Cats like somewhere to hide – and research shows a cardboard box can be the simple solution.
How do we know what types of enrichment are most important to cats? A new study by Dr. Jacklyn Ellis (University of Prince Edward Island) et al tests shelter cats’ preferences. The results show the importance of a simple cardboard box for kitty cats.
What is environmental enrichment for cats?
Environmental enrichment involves adding something to the cat’s environment that is good for its welfare. Enrichment can be especially important for cats in shelters since the environment is stressful for them, away from their familiar home and with the presence of unknown cats and people, and perhaps with dogs in earshot too. But it’s important for our cats at home too.
How do we know what cats like?
How do we know which types of enrichment cats like best? For example, we know that cats like to be high up, and we also know that cats like to hide, but which is most important to them?
One way to find out is to investigate whether a particular enrichment leads to better physical and behavioural health, as with Gourkow and Phillips (2016) study of clicker training shelter cats.
Another way is to give cats a choice between enrichment items, and see where they choose to spend their time. The study by Dr. Jacklyn Ellis et al uses this method to see which of three types of enrichment shelter cats prefer.
This is a choice test, in which the animal is placed in one chamber with access to other compartments that contain different items, to see which one(s) they access the most. It’s also possible to do a motivational test to see how hard an animal will work to access a particular compartment. These methods have been used with a wide range of animals, including goldfish to see if they prefer real or artificial plants (answer: goldfish like both real and artificial plants).
The study of shelter cats and enrichment choices
The current study aimed to investigate which type(s) of enrichment shelter cats prefer out of a choice between a hiding box, a shelf to perch on, and a prey-like toy (the Mouse Chaser). Since we already know that cats like to hide, to perch in high up places, and to play with toys, it’s interesting to see which one they like best.
|Photo: sarikosta; top, kmsh. Both Shutterstock.|
26 domestic cats from an animal shelter took part in groups of 3 at a time. On average, the cats had been at the shelter for 6 days. While they took part in the study the cats were housed in a lab that was set up with three choice chambers (one per cat). The cats could not see the other cats, although they could hear them.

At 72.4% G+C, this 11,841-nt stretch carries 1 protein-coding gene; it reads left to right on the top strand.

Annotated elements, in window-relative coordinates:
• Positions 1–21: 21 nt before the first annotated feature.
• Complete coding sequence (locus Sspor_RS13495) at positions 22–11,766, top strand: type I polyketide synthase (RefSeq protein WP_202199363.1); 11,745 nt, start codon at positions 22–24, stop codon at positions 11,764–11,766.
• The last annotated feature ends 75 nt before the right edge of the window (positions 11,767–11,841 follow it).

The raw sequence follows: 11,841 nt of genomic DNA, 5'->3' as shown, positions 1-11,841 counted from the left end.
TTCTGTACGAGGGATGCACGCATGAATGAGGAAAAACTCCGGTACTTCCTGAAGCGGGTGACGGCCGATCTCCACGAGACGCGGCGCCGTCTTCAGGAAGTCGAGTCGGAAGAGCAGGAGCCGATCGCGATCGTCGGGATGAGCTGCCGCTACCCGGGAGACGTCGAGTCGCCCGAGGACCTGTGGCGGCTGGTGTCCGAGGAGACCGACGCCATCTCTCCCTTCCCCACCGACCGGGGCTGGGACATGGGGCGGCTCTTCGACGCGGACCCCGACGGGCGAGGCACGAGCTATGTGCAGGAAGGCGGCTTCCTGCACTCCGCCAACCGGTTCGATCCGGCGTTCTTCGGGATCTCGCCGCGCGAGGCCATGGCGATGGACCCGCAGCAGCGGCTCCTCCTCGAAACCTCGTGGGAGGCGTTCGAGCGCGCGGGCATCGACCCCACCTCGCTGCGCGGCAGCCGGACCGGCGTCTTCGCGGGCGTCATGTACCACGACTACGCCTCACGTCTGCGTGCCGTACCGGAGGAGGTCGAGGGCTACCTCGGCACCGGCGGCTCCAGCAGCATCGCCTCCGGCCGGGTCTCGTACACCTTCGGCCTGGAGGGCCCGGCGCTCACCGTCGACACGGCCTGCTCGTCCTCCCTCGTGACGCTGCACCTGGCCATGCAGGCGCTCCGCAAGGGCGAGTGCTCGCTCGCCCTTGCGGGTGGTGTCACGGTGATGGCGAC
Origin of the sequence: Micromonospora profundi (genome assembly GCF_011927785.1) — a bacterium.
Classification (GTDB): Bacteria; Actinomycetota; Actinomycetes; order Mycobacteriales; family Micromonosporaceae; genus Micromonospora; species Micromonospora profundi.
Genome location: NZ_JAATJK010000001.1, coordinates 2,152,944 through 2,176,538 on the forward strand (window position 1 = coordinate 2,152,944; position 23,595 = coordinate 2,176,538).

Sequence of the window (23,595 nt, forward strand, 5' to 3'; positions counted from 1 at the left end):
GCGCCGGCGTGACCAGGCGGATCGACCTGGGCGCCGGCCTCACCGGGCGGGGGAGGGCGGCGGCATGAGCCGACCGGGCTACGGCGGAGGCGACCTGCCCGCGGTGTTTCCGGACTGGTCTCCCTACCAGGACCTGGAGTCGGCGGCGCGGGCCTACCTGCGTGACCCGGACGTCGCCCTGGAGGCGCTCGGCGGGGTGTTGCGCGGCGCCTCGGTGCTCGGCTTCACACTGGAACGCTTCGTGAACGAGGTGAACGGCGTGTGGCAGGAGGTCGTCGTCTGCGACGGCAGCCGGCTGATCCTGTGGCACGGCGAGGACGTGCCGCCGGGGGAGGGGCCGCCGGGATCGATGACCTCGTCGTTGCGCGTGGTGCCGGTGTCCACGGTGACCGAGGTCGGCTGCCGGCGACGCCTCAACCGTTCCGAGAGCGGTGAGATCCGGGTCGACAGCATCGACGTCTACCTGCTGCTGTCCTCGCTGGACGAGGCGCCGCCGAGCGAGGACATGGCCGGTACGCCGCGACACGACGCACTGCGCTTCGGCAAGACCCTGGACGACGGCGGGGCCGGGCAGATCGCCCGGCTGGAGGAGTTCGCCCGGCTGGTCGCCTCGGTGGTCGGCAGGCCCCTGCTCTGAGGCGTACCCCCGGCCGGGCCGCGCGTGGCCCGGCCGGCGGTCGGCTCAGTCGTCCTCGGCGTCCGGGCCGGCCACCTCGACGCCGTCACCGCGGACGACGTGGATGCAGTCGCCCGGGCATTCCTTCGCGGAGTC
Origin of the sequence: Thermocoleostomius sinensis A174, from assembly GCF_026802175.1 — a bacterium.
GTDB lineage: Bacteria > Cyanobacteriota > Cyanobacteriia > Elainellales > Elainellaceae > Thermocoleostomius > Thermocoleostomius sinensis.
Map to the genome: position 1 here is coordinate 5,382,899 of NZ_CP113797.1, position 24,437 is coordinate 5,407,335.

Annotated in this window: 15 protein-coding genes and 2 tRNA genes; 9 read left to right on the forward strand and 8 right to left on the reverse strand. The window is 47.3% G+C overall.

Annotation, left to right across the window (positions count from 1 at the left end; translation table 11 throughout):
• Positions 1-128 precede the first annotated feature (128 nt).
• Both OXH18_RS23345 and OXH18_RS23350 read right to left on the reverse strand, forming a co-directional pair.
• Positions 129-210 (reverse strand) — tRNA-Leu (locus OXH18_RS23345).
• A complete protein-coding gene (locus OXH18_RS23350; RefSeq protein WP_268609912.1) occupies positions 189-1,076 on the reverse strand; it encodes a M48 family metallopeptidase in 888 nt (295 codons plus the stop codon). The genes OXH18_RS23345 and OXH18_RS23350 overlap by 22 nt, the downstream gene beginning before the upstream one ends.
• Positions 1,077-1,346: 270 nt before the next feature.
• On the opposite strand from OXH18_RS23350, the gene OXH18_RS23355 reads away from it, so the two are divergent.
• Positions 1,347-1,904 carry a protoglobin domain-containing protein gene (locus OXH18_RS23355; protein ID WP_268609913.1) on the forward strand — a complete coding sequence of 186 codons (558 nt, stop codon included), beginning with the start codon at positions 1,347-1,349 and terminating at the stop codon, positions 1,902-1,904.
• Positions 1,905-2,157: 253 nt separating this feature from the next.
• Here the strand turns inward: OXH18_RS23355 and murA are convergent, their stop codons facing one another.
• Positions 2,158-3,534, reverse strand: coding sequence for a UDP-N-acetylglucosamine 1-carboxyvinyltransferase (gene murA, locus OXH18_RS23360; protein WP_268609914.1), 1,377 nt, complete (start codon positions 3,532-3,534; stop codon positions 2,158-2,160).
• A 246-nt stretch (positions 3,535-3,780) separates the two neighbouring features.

The choice chamber consisted of a central space that contained the cat’s food and litter, with four compartments leading off. One was empty as a control, while the other three compartments contained the hiding box, perch, and toy. Access to the compartments was via a cat flap, and after time to acclimate to the central space the cats were taught how to use the cat flaps using wet food, treats or petting as rewards. Once they’d got the hang of that, the experiment itself began.
The cat flaps were set up so that a record was automatically made every time the flap was opened. The researchers measured how often each compartment was accessed over a period of 7 days, and how much time the cats spent in there.
Results of the study
The results show that although there were no differences in how often each chamber was accessed, the cats spent significantly more time in the compartment with the hiding box. This suggests the hiding box was important to them.
There was also an effect of light, with compartments being visited more often during light hours than dark, and in particular between 8am and midday, suggesting the cats were more active during this time. However light and dark did not affect the amount of time spent per compartment. Individual cats differed a lot in terms of how much time they spent perching on the shelf.
There were no effects of age, sex or whether the cat was a stray or a surrender on the frequency of visits to the compartments. However, cats that had been strays spent less time in the control (empty) compartment than cats that had been surrendered by their owners. The researchers suggest this may be because stray cats either prefer to avoid empty spaces, or to spend more time in close proximity to their resources (given they are used to having to find them for themselves).